Why Don’t More Seniors Use Reverse Mortgages?

New study points to cognitive aging challenges as a possible roadblock.

Why don't more seniors use reverse mortgages?Reverse mortgages allow senior homeowners over the age of 62 to access valuable equity in their homes with an extremely low risk of problems like foreclosure. Yet while the National Reverse Mortgage Lenders and RiskSpan released new data showing seniors have $5.83 trillion in equity that they could potentially access, this report from reverse Mortgage Daily indicates reverse mortgage utilization remains low.

How low? Well, studies estimate only 2 percent of eligible seniors are using reverse mortgages. The report suggests part of the reason for that low utilization comes from cognitive aging challenges.

“In particular, given the impact of aging on memory and other cognitive skills, there is a need to consider the implications for financial decisions made by older adults,” says Gary V. Englehardt of the Syracuse University Aging Studies Institute.

Essentially, part of the challenge simply may come in the fact that as we age, we lose the ability to process and understand new information as quickly as we did when we were young. This can hinder a senior’s ability to make key financial decisions that could benefit their financial lives, such as safely using a Home Equity Conversion Mortgage (HECM) – another name for a federally-insured reverse mortgage.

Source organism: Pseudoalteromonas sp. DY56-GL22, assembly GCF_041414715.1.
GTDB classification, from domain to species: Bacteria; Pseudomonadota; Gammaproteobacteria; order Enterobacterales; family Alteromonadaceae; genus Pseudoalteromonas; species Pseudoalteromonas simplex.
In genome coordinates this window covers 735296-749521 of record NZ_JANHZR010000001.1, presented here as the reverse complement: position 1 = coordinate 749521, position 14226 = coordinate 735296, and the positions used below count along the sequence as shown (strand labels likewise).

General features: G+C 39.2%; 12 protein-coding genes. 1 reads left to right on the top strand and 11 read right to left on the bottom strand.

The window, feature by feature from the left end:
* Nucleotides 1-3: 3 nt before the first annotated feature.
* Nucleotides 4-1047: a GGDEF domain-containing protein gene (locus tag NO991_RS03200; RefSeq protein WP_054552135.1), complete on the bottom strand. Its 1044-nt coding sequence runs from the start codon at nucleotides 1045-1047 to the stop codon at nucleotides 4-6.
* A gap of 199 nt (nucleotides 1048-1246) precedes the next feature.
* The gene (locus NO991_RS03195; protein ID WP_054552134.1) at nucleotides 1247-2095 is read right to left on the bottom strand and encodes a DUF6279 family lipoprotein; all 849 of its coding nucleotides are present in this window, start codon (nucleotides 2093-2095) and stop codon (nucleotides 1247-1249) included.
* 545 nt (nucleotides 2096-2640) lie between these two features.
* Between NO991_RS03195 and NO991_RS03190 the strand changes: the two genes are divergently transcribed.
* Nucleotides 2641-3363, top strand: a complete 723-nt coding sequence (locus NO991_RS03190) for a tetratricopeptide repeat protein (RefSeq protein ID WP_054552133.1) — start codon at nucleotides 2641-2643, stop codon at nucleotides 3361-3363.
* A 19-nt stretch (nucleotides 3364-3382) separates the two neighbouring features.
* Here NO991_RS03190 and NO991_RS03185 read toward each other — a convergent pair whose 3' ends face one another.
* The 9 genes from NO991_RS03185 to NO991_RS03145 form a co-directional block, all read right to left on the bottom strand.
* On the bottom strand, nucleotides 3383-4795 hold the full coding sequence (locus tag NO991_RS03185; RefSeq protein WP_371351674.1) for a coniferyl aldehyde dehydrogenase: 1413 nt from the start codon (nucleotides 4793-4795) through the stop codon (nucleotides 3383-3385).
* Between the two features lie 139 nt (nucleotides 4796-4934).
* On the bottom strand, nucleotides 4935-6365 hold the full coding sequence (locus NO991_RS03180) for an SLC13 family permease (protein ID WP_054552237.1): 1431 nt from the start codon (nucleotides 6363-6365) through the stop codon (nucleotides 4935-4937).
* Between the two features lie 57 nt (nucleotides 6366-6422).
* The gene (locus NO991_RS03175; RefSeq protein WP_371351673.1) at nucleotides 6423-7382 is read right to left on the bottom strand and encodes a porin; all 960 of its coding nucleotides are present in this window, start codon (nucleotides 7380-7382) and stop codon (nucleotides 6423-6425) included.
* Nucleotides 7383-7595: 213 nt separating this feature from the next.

“Seniors are typically more cautious about making decisions, in general, but the effects of cognitive aging could mean eligible seniors are missing out taking financial beneficial actions simply because they don’t understand them,” says Maria Gaitan, Housing Director of Consolidated Credit. “Families should encourage aging parents to reach out for help to a HUD-certified housing counselor so they can gain a better understanding of such complex lending tools. That way, they can make informed decisions even in unfamiliar territory like home equity conversion.”

Why are reverse mortgages safer?

Unlike other forms of home equity credit, a reverse mortgage is typically a fairly safe form of borrowing, mostly due to the fact that the homeowner is not required to make payments to repay the amount borrowed.

Homeowners age 62 and over who live in a property as their primary residence can use a federally-insured home equity conversion mortgage to borrow against the equity built up in that property. Equity is the value of the home minus any remaining balance owed on the mortgage. Since seniors have often lived in their home for a longer span of time and they’ve paid off the bulk of the mortgage, the amount of equity they have to access can be significant.

And unlike other home equity loans, there is no monthly payment of any kind as long as the borrower lives in the home. If you continue to live in the property, maintain it and continue to pay taxes, you don’t have monthly payments for principal, interest or any combination of the two. The amount owed only comes due once the last living homeowner leaves the home so in most cases the reverse mortgage is taken care of during the estate sale.

If you’re a senior homeowner over age 62 or you have aging parents that you think may qualify, it’s worth it to reach out to a HUD-certified housing counselor to see if you qualify. You can talk to a counselor confidentially at no charge simply by calling 1-800-435-2261.

Press Inquiries

April Lewis-Parks
Director of Education and Public Relations

AParks@consolidatedcredit.org
1-800-728-3632 x 9344